Actually I prefer to use Canadian Whisky in my Manhattan. If I am in proper mood I use smooth and not very spicy bourbon. I regret to confess that I have only one bottle of American rye and do not use it in my Manhattans. Why? Because WILD TURKEY Rye 101 proof is an extremely powerful spirit and it easily kills my ordinary vermouths in the Manhattan. That result is categorically unsuitable for me. My Manhattan is about vermouth, not whiskey. The Manhattan, I am concerned with , is not the Old-Fashioned one . The idea of the Manhattan lies in pairing vermouth and whiskey and not in making whiskey easy to swallow.
My average Manhattan is a well-balanced, smooth and little spicy potation with some velvet bitterness. Properly made it is quite a libation.
My next Manhattan is the Dry Manhattan. When I say ‘dry’, it must be dry. I mean, a standard 2:1 version with dry vermouth instead of sweet is not dry enough for my palate. Therefore I use Embury’s proportions (5 : 1) for the Dry Manhattan:
70 ml bourbon
14 ml dry vermouth
1 generous dash orange bitters
Stir all ingredients in a mixing-glass with a lot of ice. Strain into a chilled cocktail glass. Garnish with a lemon twist.
Another important point is using orange bitters instead of Angostura for a great dry taste. I prefer using light bourbon like Four Roses in my Dry Manhattan.
My Dry Manhattan is a pretty dry cocktail. Not fabulous but dry enough. Both bitters and essential oils of lemon peel help drying the cocktail. The entry is dry with a hint of bourbon sweetness, the palate is dry and herbal, and the finish is complex with prevailing bitterness of citruses. My average Dry Manhattan is a well-balanced, dry and moderate cocktail.
Well, and now some words about the Perfect Manhattan. The next recipe I have borrowed from the one of my favorite cocktail book ‘Cocktails and Mixed Drinks’ by Anthony Hogg.
40 ml straight rye whiskey or Canadian rye whisky
20 ml dry vermouth
20 ml sweet vermouth
1 dash Angostura bitter
Stir all ingredients with a lot ice in a mixer glass. Strain into a cocktail glass. Garnish with a cherry and lemon peel.
Basically, the perfection of the cocktail lies in equal ratio between whisky and vermouths not in equal ratio between vermouths. My Perfect Manhattan is a herbalicious, well-balanced cocktail with moderate spiciness. Actually the balance of it is quite close to my average Manhattan. It is the golden mean of Manhattans. By the way I often prefer the Perfect Manhattan with Peychaud’s bitters instead of Angostura. It gives yet another kind of bitterness, you know.
Finally let me make a short brief:
1. Rye you must. But Canadian whisky works quite well too.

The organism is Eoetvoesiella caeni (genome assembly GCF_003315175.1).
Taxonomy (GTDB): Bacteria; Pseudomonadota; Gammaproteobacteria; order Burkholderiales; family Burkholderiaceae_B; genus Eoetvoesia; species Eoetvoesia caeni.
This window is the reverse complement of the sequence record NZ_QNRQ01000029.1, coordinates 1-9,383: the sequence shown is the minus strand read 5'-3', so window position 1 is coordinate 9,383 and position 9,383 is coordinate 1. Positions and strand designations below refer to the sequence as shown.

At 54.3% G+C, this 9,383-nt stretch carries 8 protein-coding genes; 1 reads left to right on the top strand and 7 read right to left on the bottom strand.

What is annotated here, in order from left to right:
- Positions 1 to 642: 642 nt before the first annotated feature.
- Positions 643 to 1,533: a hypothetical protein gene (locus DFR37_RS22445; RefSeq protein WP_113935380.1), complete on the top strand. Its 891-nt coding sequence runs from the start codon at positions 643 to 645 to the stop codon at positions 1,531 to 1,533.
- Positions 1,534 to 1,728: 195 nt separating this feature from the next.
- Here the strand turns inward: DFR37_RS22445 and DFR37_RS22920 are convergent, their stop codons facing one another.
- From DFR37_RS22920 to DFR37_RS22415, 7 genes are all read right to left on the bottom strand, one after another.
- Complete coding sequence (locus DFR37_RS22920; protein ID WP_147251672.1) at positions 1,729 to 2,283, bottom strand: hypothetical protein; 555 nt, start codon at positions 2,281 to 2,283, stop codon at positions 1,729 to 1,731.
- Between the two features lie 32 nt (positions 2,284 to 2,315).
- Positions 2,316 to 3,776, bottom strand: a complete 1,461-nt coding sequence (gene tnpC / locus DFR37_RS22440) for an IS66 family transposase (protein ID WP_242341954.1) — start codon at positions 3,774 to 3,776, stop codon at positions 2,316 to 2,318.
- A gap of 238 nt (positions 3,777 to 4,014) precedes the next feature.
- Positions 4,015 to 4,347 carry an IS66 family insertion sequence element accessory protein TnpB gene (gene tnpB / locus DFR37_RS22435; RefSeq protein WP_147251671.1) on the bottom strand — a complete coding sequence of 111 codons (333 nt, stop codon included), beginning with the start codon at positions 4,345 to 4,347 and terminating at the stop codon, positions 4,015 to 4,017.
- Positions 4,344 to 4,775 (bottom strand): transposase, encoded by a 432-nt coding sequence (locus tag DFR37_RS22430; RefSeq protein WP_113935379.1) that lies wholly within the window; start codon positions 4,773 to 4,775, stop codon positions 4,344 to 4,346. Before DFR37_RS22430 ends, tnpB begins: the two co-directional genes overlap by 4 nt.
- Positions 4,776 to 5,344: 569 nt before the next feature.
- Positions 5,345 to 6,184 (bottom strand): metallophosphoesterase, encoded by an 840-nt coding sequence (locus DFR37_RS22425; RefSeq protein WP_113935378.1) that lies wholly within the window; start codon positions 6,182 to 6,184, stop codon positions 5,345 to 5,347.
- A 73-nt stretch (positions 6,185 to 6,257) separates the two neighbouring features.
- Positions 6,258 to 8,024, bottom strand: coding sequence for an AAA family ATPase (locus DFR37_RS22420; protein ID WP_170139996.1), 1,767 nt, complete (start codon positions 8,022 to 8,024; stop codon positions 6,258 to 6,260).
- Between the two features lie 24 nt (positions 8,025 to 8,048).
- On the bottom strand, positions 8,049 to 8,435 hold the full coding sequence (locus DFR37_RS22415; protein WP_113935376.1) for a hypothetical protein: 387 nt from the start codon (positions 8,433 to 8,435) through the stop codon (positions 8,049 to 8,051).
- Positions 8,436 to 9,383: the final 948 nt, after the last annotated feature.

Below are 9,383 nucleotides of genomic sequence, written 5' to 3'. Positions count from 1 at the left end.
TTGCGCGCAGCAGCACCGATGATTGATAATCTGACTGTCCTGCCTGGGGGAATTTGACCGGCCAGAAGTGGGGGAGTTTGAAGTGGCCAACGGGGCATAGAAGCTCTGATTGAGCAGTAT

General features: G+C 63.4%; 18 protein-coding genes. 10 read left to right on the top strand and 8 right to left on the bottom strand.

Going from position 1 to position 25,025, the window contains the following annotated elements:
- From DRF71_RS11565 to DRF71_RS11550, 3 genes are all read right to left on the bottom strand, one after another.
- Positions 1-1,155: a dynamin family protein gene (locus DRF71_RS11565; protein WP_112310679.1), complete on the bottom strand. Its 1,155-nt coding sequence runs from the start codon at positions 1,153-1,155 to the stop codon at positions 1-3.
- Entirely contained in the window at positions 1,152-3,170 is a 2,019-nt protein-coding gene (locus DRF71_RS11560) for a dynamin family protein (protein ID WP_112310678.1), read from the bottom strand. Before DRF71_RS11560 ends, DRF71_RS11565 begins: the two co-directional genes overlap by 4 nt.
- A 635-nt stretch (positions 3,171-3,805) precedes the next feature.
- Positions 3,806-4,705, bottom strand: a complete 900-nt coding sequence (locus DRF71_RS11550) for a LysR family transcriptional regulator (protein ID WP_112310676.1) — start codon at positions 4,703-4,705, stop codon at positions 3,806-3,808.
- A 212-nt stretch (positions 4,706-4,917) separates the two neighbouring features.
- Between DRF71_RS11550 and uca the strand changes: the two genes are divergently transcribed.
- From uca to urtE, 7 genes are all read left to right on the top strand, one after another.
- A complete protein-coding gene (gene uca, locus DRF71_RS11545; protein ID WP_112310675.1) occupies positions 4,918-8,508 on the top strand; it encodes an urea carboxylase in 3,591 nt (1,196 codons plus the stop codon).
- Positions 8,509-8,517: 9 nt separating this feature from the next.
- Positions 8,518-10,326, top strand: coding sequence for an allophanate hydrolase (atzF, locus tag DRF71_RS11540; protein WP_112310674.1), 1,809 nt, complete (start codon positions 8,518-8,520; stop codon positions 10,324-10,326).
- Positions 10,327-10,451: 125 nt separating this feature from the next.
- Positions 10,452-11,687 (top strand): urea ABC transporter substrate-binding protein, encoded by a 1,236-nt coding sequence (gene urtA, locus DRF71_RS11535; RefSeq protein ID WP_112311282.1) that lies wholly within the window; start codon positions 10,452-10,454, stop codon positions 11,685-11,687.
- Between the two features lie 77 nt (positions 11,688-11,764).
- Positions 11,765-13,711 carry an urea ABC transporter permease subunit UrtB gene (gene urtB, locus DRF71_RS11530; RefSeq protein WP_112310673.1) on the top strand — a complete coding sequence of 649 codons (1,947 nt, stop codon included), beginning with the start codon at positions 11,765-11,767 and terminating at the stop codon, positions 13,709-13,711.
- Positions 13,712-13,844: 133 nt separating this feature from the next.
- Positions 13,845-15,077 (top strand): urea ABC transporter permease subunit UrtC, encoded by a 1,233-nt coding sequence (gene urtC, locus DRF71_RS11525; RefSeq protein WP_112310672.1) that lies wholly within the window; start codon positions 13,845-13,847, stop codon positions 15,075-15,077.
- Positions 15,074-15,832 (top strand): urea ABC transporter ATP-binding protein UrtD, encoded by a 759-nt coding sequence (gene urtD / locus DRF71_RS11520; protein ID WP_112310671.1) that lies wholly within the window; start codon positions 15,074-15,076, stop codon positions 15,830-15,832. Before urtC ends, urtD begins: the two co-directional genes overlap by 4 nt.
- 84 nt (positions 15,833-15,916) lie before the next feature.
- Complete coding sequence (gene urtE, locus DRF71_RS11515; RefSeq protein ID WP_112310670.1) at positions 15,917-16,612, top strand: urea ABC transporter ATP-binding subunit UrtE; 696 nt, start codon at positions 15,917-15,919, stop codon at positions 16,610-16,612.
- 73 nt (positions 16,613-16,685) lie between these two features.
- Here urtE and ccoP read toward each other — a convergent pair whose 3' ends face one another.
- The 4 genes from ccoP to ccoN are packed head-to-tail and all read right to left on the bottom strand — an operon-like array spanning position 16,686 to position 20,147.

2. Good vermouth makes a good Manhattan. A crap makes a crap. Cinzano works.
3. No Manhattan without bitters. But I mean bitters in quite a wide sense. Palatable bitters sometimes work as good as cocktail bitters, but the Angostura is that will do.
4. Do not shake the Manhattan, it will bruise an excellence.
5. Garbage in, garbage out. And, one drop of poison infects the whole tun of wine. There is no place for any drop of chemical cherry juice in the Manhattan. So, macerate your own cocktail cherries or wash well commercial cherries for garnishing good Manhattans.
6. It seems ‘so bitter’ for you? Leave it and leave me alone!
15 February 2011 · 8 Comments
Well, I feel like putting aside for a while my Manhattan project because some new creative horizons opened before me with the arrival of some samples of whisky which I got from the Master of Malt – a British whisky retailer with 25 year experience and world-wide reputation. Some time ago they launched an impressive marketing service called Drinks by the Dram. This innovation gave whisky lovers also neophyte alike the opportunity to order and taste 30 ml (about 1 fl. oz) samples of they brilliant stuff – wide range of whisky, whiskey and other interesting spirits. Another remarkable idea – the Master of Malt develop wide range topical dram sets which help us to taste many great whisky from different regions. The dram sets are an invaluable present for anyone who has a crush on whisky.
Now, I have received the so pretty box:
In the box I have found three little wax-sealed bottles with whisky:
You can imagine how exhilarated I was to get the parcel with sample. The Master of Malt gave me a chance to taste three dram of whisky – two Single Malt Whisky (Laphroaig Quarter Cask и Glengoyne 10 Years Old) and one bourbon (Johny Drum Black Label). Usually I write reviews of different spirits in my Encyclopedia of liquor, and it is not an exception. My full reviews of them coming soon!